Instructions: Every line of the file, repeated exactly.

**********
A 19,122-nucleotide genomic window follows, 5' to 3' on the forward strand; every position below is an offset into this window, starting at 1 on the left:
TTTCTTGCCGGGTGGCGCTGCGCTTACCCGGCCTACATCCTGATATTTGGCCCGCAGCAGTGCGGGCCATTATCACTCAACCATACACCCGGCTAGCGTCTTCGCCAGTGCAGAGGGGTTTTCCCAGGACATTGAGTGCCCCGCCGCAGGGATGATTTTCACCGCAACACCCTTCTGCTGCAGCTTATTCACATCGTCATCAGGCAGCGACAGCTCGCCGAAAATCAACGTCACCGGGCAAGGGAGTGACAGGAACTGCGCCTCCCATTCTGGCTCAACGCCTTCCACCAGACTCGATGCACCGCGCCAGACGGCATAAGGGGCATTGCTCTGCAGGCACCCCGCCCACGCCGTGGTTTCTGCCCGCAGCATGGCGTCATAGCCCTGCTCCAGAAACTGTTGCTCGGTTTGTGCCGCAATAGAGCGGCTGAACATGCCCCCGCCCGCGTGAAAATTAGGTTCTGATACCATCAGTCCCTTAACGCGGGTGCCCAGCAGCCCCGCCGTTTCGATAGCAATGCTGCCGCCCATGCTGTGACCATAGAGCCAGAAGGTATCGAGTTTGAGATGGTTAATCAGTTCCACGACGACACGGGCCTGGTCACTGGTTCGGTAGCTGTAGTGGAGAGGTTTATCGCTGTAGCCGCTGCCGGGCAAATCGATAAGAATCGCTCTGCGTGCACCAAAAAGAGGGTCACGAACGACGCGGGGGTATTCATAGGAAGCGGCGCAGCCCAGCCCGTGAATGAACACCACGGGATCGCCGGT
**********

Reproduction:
A 19,122-nucleotide genomic window follows, 5' to 3' on the forward strand; every position below is an offset into this window, starting at 1 on the left:
TTTCTTGCCGGGTGGCGCTGCGCTTACCCGGCCTACATCCTGATATTTGGCCCGCAGCAGTGCGGGCCATTATCACTCAACCATACACCCGGCTAGCGTCTTCGCCAGTGCAGAGGGGTTTTCCCAGGACATTGAGTGCCCCGCCGCAGGGATGATTTTCACCGCAACACCCTTCTGCTGCAGCTTATTCACATCGTCATCAGGCAGCGACAGCTCGCCGAAAATCAACGTCACCGGGCAAGGGAGTGACAGGAACTGCGCCTCCCATTCTGGCTCAACGCCTTCCACCAGACTCGATGCACCGCGCCAGACGGCATAAGGGGCATTGCTCTGCAGGCACCCCGCCCACGCCGTGGTTTCTGCCCGCAGCATGGCGTCATAGCCCTGCTCCAGAAACTGTTGCTCGGTTTGTGCCGCAATAGAGCGGCTGAACATGCCCCCGCCCGCGTGAAAATTAGGTTCTGATACCATCAGTCCCTTAACGCGGGTGCCCAGCAGCCCCGCCGTTTCGATAGCAATGCTGCCGCCCATGCTGTGACCATAGAGCCAGAAGGTATCGAGTTTGAGATGGTTAATCAGTTCCACGACGACACGGGCCTGGTCACTGGTTCGGTAGCTGTAGTGGAGAGGTTTATCGCTGTAGCCGCTGCCGGGCAAATCGATAAGAATCGCTCTGCGTGCACCAAAAAGAGGGTCACGAACGACGCGGGGGTATTCATAGGAAGCGGCGCAGCCCAGCCCGTGAATGAACACCACGGGATCGCCGGT